Vision, strategy & approach
Innovation is essential for a vital economy that tackles societal challenges (such as the energy transition, sufficient and healthy food or safeguarding safety). If that contributes to the development of economic earning capacity and at the same time achieves social impact, we speak of societal earning capacity. To achieve this double objective, there is a need for (new) innovation methods, governance and financing models, working methods and policy. These should provide assistance in developing combinations of, among other things, new technology, revenue models, new forms of cooperation and behavioral change. This involves interdisciplinary and multi-stakeholder collaboration and social innovation in addition to technological innovation.
The Knowledge and Innovation Agenda for Societal Earning Power (KIA MV) aims to accelerate the upscaling of innovation and thus achieve greater social impact. The KIA MV organises the improvement, development and application of methodologies, work forms and models for successful mission-driven innovation. In doing so, it strengthens the thematic Knowledge and Innovation Agendas in the Mission-driven Top Sectors and Innovation Policy (MTIB) and the environmental safety mission.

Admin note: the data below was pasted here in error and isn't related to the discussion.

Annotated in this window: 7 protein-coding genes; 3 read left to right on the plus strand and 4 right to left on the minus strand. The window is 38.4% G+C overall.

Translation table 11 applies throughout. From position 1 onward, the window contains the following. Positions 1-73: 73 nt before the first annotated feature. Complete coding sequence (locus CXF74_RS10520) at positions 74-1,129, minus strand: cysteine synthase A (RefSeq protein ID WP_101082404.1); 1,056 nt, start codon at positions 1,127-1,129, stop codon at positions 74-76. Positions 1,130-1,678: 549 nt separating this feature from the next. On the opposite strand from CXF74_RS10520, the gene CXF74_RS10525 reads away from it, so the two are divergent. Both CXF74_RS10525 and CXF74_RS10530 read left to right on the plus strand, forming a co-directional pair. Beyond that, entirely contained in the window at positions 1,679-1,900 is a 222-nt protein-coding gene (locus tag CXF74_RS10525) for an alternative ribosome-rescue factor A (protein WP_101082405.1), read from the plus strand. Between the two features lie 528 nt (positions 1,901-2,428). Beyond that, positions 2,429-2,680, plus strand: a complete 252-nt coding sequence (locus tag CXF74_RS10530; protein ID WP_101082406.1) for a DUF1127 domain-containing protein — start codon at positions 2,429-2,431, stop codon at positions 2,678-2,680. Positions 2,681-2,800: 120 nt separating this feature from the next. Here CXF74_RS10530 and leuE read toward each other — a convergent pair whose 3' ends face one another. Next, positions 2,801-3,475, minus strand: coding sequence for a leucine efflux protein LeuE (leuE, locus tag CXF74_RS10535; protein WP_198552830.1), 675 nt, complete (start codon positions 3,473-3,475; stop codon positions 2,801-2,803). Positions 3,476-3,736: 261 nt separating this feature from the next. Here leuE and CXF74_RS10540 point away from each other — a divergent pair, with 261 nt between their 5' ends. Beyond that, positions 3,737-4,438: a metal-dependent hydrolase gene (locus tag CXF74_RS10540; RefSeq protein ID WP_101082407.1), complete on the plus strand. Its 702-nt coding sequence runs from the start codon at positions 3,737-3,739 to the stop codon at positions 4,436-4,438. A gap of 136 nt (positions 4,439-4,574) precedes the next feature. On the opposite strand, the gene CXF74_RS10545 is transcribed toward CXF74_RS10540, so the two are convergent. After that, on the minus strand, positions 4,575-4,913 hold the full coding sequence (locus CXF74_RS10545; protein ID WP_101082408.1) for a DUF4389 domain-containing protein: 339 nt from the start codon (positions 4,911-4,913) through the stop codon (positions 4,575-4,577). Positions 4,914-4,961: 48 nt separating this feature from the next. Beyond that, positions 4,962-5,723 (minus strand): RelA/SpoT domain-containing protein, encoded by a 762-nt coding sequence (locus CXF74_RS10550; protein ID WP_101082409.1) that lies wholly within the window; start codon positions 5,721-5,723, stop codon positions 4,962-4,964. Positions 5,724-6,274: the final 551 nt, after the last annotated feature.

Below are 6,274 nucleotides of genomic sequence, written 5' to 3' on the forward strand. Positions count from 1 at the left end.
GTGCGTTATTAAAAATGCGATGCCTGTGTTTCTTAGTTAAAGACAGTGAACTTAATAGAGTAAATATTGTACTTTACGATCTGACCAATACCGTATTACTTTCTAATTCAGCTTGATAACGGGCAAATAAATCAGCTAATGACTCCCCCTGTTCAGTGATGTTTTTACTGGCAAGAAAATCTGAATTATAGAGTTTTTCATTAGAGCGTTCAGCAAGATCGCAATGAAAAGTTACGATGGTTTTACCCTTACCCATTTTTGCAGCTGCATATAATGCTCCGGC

The KIA MV is a national programme with a regional, area-oriented approach. At a local level, social problems are tangible and there is an urgency to act. Here, the challenges coincide, often with conflicting interests. Within regions, experiments and innovations are already underway in innovation ecosystems. These partnerships of companies, governments, citizens, knowledge institutions and interest groups are used to multidisciplinary and multi-stakeholder collaboration. They form a foundation of knowledge and skills to build on and to renew and strengthen the mission-driven approach to innovation. The KIA MV maps the characteristics of mission-driven innovation and the need for improved instruments or new knowledge. To this end, innovation clusters are involved that contain (elements of) mission-driven innovation. The methods used, the approach to citizen participation, earnings models, tools, organisational forms, financing and other aspects that determine the dynamics of these ecosystems are inventoried and shared.
Research, experiment and rollout
The collected insights form the basis for scientific and practice-oriented research and its rollout. Innovation methods are improved, developed, tested and validated. To subsequently support its application and the scaling up of mission-driven innovation. That leads to the The KIA MV conveys the characteristics of three interacting tracks of the KIA MV: mission-driven innovation and the need for research, experimentation and deployment.